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"I guess what I'm trying to say is this is on me, BRBers." The Blueprint for victory over the Jets is here.
Monday night’s game against the New York Jets marks the 12th time that your Houston Texans will play on prime-time television.
The previous 11 games have gone as follows:
- ESPN’s Sunday Night Football on 09/08/2002: 19-10 win versus Dallas.
- ESPN's Sunday Night Football on 11/21/2004: 13-16 loss versus Green Bay.
- ESPN's Sunday Night Football on 10/16/2005: 10-42 loss at Seattle.
- ESPN's Sunday Night Football on 11/20/2005: 17-45 versus Kansas City.
- NFL Network’s Thursday Night Football on 12/13/2007: 31-13 win versus Denver.
- ESPN’s Monday Night Football on 12/01/2008: 30-17 win versus Jacksonville.
- ESPN’s Monday Night Football on 11/23/2009: 17-20 loss versus Tennessee.
- ESPN’s Monday Night Football on 11/1/2010: 17-30 loss at Indianapolis.
- NFL Network’s Thursday Night Football on 12/02/2010: 24-34 loss at Philadelphia.
- ESPN’s Monday Night Football on 12/13/2010: 28-34 overtime loss versus Baltimore.
- NFL Network’s Thursday Night Football on 12/22/2011: 16-19 loss at Indianapolis.
You will notice that the Texans, as pointed out earlier, have never won a prime-time game on the road and are on a five-game losing streak in prime-time games. As we are all well aware, the Houston Texans are 0-5 all-time against the Jets of New York and have never been 5-0 in their franchise’s brief history. There is a lot of bad historical juju to overcome here.
If ever there was year to change that, it would be this one. You know, the year where the undefeated Texans have won by an average of 17.5 points per game led by an extremely dominant J.J. Watt and precise Matt Schaub. Meanwhile in New Jersey, the Jets have sputtered to a 2-2 record while losing their best defensive (Darrelle Revis) and offensive (Santonio Holmes) weapons to injured reserve for the year.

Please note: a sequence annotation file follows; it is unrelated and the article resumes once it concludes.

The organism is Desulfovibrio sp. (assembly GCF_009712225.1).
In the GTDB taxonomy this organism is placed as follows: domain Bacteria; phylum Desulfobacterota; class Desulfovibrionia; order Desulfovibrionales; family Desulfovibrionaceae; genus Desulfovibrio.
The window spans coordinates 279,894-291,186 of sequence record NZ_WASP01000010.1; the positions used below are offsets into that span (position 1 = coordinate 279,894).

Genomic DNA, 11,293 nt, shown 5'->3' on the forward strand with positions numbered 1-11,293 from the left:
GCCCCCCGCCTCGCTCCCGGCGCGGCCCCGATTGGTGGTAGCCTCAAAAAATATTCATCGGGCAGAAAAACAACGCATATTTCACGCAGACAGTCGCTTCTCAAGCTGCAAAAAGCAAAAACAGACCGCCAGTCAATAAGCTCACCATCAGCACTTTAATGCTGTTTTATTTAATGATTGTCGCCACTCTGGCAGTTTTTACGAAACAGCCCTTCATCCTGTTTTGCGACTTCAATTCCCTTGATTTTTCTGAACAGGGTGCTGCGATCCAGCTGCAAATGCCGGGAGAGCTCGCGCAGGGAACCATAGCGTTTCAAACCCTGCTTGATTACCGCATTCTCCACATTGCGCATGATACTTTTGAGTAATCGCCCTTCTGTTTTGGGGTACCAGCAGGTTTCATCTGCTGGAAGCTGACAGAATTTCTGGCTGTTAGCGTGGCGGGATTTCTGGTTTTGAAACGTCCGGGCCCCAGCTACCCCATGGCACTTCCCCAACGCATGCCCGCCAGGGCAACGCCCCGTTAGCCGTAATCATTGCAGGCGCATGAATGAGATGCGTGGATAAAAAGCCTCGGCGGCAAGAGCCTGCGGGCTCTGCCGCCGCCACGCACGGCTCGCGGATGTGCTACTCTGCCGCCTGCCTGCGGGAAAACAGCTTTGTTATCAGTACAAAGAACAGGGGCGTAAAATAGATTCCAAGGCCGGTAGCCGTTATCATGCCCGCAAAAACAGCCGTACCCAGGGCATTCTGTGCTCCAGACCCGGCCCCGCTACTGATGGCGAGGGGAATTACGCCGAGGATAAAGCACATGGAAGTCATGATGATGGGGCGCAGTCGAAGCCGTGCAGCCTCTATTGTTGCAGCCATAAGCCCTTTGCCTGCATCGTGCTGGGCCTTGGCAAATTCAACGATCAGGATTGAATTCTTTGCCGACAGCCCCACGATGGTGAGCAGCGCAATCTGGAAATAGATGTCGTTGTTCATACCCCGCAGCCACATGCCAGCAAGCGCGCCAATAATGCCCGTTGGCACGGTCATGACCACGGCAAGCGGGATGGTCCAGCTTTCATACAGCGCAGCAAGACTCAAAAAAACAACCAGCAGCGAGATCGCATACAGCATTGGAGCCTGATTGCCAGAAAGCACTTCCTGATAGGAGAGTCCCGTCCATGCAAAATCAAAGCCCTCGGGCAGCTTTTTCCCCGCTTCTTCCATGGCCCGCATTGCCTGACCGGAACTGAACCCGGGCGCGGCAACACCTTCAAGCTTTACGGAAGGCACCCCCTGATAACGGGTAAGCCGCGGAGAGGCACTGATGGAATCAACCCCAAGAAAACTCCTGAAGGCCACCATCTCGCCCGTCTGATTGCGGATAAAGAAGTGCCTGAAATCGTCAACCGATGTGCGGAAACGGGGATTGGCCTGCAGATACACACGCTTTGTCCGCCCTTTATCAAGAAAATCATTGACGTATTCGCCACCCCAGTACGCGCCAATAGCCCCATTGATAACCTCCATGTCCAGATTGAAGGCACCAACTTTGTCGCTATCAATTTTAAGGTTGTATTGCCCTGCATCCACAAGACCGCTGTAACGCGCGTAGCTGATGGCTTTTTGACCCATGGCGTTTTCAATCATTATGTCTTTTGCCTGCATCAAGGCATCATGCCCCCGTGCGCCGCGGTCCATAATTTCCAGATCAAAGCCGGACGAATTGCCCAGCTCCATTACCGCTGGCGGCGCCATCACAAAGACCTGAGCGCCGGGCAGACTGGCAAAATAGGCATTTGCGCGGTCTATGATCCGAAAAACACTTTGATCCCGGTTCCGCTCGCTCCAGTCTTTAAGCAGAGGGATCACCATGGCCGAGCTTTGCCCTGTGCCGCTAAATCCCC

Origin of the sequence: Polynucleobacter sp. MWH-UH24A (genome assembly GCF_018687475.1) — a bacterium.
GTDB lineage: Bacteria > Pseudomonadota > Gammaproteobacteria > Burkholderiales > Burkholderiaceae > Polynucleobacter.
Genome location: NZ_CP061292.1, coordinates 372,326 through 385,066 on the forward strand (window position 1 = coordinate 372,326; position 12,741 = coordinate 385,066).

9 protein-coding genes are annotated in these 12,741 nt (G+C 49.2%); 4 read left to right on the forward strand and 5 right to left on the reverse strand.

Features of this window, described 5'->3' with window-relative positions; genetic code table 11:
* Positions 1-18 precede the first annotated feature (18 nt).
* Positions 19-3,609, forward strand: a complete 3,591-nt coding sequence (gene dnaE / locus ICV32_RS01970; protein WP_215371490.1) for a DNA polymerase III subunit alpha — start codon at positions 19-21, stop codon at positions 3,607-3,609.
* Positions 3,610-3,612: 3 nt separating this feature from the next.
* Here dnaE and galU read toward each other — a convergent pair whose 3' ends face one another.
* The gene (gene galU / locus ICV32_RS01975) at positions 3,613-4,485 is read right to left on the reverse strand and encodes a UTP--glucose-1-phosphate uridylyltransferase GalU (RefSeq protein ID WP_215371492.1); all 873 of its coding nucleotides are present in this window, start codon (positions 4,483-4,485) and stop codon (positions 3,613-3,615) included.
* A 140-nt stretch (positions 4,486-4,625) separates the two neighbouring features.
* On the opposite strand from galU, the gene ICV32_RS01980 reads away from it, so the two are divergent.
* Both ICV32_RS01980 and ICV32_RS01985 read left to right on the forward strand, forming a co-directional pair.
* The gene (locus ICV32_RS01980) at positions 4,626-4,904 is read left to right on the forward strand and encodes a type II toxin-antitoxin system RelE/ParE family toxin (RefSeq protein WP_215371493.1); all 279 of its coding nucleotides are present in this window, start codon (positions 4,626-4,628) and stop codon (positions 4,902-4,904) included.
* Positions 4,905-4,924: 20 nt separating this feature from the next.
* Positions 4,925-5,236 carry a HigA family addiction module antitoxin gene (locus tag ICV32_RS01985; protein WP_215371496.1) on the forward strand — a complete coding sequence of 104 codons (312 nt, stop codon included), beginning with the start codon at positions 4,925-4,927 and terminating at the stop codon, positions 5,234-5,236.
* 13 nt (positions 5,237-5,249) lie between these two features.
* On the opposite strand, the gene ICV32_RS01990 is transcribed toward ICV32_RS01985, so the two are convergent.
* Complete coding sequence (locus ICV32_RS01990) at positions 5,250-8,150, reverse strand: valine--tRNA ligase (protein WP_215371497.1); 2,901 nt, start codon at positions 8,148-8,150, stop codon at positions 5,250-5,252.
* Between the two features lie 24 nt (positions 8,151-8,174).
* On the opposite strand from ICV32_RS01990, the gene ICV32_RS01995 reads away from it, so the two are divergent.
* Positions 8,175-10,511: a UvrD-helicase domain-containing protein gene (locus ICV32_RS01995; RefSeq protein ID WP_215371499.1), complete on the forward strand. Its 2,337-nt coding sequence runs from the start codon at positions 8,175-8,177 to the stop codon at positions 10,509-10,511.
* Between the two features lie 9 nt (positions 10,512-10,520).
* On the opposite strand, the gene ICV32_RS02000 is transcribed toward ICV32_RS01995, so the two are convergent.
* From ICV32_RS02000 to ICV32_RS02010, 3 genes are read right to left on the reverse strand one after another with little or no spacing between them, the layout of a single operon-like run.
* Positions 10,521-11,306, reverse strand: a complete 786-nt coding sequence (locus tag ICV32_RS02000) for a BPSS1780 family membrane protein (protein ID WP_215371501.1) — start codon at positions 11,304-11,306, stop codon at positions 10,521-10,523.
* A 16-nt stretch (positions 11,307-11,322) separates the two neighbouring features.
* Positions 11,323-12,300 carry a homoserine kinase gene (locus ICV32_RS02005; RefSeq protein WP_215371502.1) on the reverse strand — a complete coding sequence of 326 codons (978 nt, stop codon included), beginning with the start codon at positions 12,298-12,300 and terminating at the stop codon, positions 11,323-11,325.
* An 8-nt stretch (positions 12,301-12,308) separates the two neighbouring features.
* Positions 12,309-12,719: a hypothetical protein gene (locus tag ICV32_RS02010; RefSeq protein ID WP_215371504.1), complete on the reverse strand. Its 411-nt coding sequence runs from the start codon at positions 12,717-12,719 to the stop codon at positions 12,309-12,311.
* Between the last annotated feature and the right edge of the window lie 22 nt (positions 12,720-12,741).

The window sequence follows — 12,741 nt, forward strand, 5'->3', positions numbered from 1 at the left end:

All in all, this shapes up nicely for the Texans. Match-up wise, the Texans and Jets are on opposite ends of the statistical spectrum, similar to last week’s difference between Houston and Tennessee. Of course, with a quarter of the season done, we can now look to see where each team may focus their gameplan on. The following uses a lot of DVOA, so if you do not know what that means, take a moment to read this quick explanation or you can read this more thorough explanation.
The Houston running game has not been as strong early this season as it has been in recent memory, but your Texans sit fifth in Football Outsiders' rushing offense DVOA (7.0%). This is the new flavor of disappointment in Houston.
Curiously enough, the weakest spot in the run game occurs when Arian Foster and Ben Tate try to run behind big Duane Brown. The Texans are fourth-worst behind the left tackle with an average of 1.98 yards per carry. This may be because they simply have not run it to the left tackle as much, that roughly 13 carries with four negative plays cause it to skew so terribly bad, or because the backs bounce it out into the ‘left end’ area,’ but it is something that is worth pointing out since it is such a glaring weakness on the statistical end.
The Jets' defense offers an opportunity to get right here. Despite being a traditional 3-4, the Jets are 25th in rush defense DVOA (+2.2%). They are also the fourth-worst at defending runs behind the left tackle by giving up an astonishing 5.09 YPC. Putting a spotlight on that match-up should give us an idea if Brown has regressed, if the running backs are not doing their part, or if they are cutting it back into another direction.